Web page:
Major, Derek. “More than 100 Civil Right Groups Call For COVID Vaccine To Be Equitable and Accessible For All.” Black Enterprise, March 1, 2021. More than 100 civil rights organizations that represent various religious groups and BIPOC leaders, AIDS and disability rights advocates, migrants, and more, have called for vaccine distribution to be equitable.
Lee, Jennifer, and Tiffany Huang. “Re-Imagining Safety, Belonging, and Justice in the Wake of Anti-Asian Violence.” Brookings, March 2, 2021. Brookings reports on the sudden attention the U.S. media outlets have in regards to acts of violence and xenophobia against the Asian-American community, but points out that this has been happening since the beginning of the COVID-19 pandemic. The article discusses the impact that xenophobia rhetoric by the previous administration and lack of action by the present one has had in perpetuating a culture that scapegoats Asian-Americans for the Covid-19 pandemic.
Myers, Jessica. “San Diego Prison: ACLU Files Lawsuit to Release or Vaccinate San Diego County Inmates after Latest Covid-19 Outbreak.” CNN, March 3, 2021. American Civil Liberties Union files a class action lawsuit against San Diego County Sheriff Bill Gore for not following Covid-19 protocols when it comes to incarcerated people. CNN covers multiple cases of breakouts in prisons and quotes the ACLU’s argument that the cost of vaccination is likely to be lower than the treatment cost associated with mass breakouts.
Arellano, Gustavo. “Column: The Ghosts of Migrant Dead Haunt California. Let’s Honor Them.” Los Angeles Times, March 7, 2021. Hispanic migrant workers’ death in the U.S. has been rising in the U.S. for centuries. (Opinion)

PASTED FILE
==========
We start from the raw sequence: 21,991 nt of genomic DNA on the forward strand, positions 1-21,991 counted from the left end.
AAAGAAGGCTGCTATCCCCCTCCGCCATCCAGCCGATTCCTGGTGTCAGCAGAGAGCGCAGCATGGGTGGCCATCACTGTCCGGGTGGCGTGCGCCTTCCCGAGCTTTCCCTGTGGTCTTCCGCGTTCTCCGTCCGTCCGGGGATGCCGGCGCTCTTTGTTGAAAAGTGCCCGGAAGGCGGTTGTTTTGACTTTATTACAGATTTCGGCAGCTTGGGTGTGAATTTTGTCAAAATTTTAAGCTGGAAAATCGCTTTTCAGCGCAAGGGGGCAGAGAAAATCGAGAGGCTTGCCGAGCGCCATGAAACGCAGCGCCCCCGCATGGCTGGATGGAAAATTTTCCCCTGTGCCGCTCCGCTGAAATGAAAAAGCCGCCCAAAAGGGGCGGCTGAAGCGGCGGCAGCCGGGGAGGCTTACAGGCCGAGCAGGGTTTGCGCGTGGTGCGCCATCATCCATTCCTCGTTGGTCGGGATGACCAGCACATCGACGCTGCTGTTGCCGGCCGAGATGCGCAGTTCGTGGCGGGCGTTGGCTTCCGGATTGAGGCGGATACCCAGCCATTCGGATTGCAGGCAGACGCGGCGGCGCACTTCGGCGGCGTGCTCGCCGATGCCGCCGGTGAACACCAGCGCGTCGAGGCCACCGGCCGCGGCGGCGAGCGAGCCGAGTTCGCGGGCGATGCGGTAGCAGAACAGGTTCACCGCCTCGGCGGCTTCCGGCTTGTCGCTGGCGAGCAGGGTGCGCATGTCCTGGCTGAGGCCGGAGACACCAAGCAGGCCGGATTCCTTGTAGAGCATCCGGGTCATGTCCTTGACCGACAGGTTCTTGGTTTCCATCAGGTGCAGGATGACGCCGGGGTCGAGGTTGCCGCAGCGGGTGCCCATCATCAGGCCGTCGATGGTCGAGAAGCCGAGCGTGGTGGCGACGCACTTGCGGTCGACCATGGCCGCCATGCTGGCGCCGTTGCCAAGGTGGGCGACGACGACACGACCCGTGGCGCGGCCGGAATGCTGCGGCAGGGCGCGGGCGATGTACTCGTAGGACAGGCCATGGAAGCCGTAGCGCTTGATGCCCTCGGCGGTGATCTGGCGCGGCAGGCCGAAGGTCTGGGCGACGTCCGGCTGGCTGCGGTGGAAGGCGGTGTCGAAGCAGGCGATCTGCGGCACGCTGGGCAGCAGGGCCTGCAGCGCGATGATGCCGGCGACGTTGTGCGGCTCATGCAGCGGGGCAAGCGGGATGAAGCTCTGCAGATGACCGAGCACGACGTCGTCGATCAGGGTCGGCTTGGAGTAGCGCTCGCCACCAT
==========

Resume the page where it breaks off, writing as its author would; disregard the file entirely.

Smith, Erika D. “Column: ‘It Feels like a Second-Class Shot.’ Johnson & Johnson’s Vaccine Equity Problem.” Los Angeles Times, March 10, 2021. The columnist notes an existing narrative that Johnson & Johnson vaccine is “somehow second-class” and asks public health officials to do more than just saying “all the vaccines are the same — not after public health officials spent months touting the north-of-90% efficacy ratings for the Moderna and Pfizer vaccines as a way to persuade hesitant Americans.” (Opinion)
Kelley, Alexandra. “1 in 4 Americans Refuse to Get COVID-19 Vaccine: Poll.” The Hill, March 10, 2021. This article is a counterexample to the stereotype that POC groups are unwilling to get the vaccine. Additionally, more white Americans are reluctant to get the vaccine than Americans of color. (video)
Cochrane, Emily. “House Gives Final Approval to Biden’s $1.9 Trillion Pandemic Relief Bill.” The New York Times, March 10, 2021. Regarding the 1.9 trillion dollars stimulus package, the Times reports that Democrats “fast-tracked their own measure through the House and Senate without pausing to court Republican support.”
Weber, Christopher, and Kathleen Ronayne. “California Leaders Look to Reopening, Push 1-Shot Vaccine.” AP News, March 11, 2021. AP reports on the new tiers of Californians that can access vaccines, including those “who work in or reside in congregant places, such as detention centers, jails and homeless shelters, will also be newly eligible, as will public transit workers and airport workers for commercial airlines”. It also voices concerns on the speed of lifting restrictions on gathering.